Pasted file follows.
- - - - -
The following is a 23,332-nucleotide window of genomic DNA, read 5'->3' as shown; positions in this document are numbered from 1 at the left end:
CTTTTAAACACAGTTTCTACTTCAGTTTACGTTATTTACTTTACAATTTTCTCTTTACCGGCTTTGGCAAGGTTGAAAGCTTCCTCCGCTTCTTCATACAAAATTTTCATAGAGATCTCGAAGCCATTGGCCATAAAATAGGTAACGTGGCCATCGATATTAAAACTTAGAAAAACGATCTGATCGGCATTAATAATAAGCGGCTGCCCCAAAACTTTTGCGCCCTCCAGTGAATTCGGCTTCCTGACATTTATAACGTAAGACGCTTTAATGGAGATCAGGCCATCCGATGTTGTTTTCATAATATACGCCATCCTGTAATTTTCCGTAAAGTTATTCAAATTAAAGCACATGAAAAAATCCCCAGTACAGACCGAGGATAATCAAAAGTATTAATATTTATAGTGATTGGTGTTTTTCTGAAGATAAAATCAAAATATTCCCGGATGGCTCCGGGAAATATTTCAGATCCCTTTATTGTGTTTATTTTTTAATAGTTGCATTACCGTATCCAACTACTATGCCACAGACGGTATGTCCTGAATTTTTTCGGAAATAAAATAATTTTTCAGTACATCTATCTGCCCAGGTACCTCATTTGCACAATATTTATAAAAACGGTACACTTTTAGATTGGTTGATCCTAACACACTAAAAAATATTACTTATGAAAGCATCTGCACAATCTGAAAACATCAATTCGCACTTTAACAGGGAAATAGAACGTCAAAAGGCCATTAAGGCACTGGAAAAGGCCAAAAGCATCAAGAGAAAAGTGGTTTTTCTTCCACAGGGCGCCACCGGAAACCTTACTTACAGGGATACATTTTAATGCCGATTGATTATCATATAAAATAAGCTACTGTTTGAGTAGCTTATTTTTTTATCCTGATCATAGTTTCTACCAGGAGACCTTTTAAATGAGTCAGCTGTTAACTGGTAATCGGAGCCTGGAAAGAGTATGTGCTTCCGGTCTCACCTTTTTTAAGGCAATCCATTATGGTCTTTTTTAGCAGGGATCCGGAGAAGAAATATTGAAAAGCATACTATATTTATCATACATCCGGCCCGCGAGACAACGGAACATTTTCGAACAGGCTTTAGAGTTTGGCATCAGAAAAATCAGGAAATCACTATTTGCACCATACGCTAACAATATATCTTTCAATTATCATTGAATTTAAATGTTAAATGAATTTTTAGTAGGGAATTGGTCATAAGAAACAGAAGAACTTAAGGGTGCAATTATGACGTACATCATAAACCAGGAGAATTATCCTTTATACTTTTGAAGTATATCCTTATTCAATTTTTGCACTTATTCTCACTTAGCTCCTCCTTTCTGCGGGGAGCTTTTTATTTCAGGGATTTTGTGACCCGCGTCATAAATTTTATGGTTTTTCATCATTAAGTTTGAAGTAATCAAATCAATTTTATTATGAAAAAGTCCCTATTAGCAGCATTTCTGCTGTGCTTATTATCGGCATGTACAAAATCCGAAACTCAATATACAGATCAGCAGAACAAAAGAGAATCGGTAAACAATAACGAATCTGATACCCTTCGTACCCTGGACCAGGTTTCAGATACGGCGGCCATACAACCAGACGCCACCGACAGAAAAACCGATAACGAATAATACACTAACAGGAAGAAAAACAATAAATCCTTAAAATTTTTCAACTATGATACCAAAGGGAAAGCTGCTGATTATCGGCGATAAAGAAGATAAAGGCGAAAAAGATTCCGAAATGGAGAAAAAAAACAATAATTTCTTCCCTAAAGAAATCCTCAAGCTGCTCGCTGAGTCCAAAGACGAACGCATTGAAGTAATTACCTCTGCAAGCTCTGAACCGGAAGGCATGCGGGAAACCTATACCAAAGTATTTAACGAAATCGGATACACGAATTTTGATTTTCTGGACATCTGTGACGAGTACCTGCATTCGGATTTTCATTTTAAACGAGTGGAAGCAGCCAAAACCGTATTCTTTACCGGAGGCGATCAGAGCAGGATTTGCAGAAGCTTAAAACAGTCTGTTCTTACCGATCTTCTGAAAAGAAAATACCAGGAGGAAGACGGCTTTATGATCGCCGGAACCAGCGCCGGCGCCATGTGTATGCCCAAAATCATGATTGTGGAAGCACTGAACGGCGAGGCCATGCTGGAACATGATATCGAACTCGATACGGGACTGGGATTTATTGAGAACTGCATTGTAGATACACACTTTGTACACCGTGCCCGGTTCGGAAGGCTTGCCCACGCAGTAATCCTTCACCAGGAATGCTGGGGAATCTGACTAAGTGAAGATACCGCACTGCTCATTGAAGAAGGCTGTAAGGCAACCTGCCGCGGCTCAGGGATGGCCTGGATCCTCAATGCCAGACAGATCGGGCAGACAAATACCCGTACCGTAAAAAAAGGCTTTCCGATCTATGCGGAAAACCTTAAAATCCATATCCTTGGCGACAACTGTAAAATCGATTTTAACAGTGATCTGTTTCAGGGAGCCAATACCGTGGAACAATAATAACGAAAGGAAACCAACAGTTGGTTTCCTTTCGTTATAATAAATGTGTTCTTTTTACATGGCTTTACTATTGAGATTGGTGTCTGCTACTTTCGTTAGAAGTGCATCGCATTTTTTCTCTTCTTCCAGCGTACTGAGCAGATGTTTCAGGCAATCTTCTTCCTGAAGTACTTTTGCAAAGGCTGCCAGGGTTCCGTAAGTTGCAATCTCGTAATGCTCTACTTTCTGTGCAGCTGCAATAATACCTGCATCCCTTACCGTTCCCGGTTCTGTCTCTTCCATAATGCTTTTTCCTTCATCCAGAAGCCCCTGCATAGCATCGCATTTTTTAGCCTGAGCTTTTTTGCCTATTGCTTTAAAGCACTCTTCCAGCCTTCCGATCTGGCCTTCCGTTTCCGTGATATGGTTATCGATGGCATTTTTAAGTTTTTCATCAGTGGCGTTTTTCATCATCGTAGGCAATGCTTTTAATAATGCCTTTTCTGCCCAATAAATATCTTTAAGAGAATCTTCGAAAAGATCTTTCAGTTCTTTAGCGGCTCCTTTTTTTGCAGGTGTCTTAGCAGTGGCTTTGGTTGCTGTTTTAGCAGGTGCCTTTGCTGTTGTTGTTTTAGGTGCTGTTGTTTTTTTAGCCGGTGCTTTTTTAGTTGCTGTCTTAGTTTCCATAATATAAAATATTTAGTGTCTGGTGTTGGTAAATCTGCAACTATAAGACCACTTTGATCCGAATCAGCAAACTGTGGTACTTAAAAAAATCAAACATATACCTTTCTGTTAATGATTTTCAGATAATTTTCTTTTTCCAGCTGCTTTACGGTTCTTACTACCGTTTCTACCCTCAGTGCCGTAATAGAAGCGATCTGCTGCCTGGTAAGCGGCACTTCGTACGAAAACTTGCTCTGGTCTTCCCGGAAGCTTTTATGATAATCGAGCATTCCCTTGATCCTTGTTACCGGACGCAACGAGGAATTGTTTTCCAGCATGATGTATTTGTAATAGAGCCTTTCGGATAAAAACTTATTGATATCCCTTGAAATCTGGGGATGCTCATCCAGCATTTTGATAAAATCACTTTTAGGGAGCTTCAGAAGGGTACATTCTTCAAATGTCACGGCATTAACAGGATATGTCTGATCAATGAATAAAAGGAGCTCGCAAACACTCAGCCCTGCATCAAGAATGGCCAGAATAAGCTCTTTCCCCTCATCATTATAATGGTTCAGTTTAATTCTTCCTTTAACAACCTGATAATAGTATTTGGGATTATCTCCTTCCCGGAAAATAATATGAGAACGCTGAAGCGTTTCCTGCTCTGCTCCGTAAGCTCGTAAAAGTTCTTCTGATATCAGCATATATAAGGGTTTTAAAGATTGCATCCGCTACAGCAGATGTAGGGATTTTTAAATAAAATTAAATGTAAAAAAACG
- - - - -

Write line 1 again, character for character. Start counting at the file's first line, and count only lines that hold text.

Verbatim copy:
The following is a 23,332-nucleotide window of genomic DNA, read 5'->3' as shown; positions in this document are numbered from 1 at the left end: